According to a survey of 2,000 U.S. home users by cybersecurity firm Webroot, while digital users of all ages have certain security practices down, there are still gaps in awareness, especially when it comes to ransomware.
Despite the growing prevalence of ransomware attacks in news headlines, nearly two thirds (61.6 percent) of survey respondents could not accurately define ransomware. In a ransomware attack, hackers encrypt or lock consumers' files to extort payment. Unless the victim pays the ransom, their files may be gone forever; however, there is no guarantee that payment will actually buy back their files.
Here’s how survey results—and cybersecurity savvy—breaks down by generation. See how you rate:
Gen Z (18 - 24)
- This group was the least ransomware-savvy. Less than a quarter (23.7 percent) were able to accurately define ransomware.
- Although antivirus offers strong protection against ransomware, members of Gen Z are likely to report they either don't use antivirus protection (33 percent), or don't know if they have any installed (23.8 percent).
- This same group is the most willing to pay a hacker to return stolen data; 25.1 percent reported they would pay a hacker up to $500 to return stolen data.
- Thirty-six percent of Gen Zers who reported they have clicked a link in an email or text from an unknown sender have also been a victim of a ransomware attack or know someone who has.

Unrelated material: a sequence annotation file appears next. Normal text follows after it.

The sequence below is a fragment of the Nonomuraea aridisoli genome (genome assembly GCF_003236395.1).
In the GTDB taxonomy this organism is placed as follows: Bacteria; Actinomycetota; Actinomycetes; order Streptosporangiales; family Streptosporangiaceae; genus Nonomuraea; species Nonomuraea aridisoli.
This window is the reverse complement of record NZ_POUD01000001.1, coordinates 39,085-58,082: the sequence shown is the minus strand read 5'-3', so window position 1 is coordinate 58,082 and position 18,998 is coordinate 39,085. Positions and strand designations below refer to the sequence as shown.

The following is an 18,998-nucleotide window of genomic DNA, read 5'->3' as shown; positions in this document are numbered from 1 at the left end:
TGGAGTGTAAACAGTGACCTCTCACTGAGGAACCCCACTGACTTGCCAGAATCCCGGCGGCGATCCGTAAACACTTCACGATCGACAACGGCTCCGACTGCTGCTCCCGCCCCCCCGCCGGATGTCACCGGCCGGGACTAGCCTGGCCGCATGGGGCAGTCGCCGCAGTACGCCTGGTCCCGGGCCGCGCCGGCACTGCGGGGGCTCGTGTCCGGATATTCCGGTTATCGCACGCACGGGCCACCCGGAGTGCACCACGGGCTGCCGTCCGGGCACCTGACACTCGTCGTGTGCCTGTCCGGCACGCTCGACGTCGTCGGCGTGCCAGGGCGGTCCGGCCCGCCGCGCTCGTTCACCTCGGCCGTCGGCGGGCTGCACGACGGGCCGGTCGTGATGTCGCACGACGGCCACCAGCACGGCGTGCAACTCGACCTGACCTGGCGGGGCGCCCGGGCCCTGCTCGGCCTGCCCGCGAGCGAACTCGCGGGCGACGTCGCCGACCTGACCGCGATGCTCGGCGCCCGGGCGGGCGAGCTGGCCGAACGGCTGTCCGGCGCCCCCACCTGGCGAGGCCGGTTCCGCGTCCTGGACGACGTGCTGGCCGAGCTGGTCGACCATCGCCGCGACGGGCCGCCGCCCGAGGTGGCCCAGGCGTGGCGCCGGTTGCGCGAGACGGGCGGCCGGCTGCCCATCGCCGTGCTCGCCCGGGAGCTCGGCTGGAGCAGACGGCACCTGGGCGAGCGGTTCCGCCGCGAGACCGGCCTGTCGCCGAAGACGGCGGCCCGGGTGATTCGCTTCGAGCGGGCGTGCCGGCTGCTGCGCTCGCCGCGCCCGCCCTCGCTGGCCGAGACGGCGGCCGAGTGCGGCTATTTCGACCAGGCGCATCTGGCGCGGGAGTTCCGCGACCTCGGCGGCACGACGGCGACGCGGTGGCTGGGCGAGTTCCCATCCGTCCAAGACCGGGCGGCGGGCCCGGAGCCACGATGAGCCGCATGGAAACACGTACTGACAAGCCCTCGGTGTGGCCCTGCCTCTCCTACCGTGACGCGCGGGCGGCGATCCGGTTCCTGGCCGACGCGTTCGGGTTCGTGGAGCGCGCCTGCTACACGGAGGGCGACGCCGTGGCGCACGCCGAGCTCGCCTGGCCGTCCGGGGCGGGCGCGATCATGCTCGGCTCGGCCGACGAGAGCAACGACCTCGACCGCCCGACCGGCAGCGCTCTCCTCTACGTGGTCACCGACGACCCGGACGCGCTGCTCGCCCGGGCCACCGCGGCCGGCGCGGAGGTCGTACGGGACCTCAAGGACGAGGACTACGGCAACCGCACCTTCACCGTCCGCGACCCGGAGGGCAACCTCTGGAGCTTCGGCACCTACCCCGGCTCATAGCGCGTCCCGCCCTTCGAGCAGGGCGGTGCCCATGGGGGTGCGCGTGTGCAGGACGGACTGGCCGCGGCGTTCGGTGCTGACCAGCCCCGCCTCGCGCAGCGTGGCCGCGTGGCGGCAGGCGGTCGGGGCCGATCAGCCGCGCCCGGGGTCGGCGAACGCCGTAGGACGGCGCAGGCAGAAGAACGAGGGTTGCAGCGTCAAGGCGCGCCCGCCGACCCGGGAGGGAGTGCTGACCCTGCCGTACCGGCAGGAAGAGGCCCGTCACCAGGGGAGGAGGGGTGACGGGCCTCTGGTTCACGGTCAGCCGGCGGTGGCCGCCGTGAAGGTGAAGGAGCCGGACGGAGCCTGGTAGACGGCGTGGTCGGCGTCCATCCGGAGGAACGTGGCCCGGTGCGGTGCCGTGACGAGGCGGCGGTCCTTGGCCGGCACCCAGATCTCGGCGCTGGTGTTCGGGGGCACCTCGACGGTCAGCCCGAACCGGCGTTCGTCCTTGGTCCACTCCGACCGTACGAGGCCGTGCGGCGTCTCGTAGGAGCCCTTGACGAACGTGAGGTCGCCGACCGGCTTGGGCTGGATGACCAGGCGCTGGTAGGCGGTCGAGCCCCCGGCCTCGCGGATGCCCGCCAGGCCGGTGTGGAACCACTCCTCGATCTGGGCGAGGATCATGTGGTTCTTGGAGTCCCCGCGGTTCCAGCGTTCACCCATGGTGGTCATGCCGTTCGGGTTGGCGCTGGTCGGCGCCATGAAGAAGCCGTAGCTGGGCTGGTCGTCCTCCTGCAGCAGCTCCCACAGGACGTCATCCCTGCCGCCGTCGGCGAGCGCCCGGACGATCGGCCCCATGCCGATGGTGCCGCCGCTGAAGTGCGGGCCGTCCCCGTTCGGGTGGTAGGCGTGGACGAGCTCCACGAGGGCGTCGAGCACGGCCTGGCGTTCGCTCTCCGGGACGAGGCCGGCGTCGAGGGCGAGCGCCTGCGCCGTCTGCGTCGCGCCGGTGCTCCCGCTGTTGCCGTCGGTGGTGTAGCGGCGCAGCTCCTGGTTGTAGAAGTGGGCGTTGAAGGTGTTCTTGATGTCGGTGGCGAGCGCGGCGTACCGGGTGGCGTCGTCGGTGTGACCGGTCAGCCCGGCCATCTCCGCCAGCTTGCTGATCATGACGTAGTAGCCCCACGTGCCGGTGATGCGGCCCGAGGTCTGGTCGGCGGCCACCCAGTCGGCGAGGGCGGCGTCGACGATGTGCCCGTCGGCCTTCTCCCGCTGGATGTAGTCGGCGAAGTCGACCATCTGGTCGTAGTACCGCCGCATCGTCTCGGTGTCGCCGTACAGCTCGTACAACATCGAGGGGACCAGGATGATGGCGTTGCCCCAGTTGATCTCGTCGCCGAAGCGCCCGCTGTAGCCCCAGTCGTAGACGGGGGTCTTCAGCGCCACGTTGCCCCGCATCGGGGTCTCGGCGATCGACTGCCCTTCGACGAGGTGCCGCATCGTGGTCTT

Millennials (25 - 34)
- While more savvy than their younger counterparts, only a third (34.2 percent) of millennials could accurately define ransomware.
- Nearly a third (28.9 percent) of survey respondents who were most concerned about losing personal photos in a cyberattack were millennials.
- Over 60 percent of millennials share their personal information online via mobile banking and bill pay, tax, financial and health care forms, or by shopping online. This makes them more vulnerable to data breaches of all types, underscoring the need for cybersecurity knowledge.
Baby Boomers (55 - 65+)
- While only half (47.6 percent) of baby boomers could accurately define ransomware, this was still the highest of any generation.
- Respondents 55 and older might be the most unsafe online, as they are most likely to admit to having received suspicious texts or emails (73.3 percent), or having clicked links in emails/texts from unknown senders (26.9 percent).
- Despite the risks they face, baby boomers are the savviest when it comes to not forwarding emails from unknown senders; 94.2 percent said they had not done so in the past year.
No matter what your age, make sure you’re up to speed on the latest in cyber security.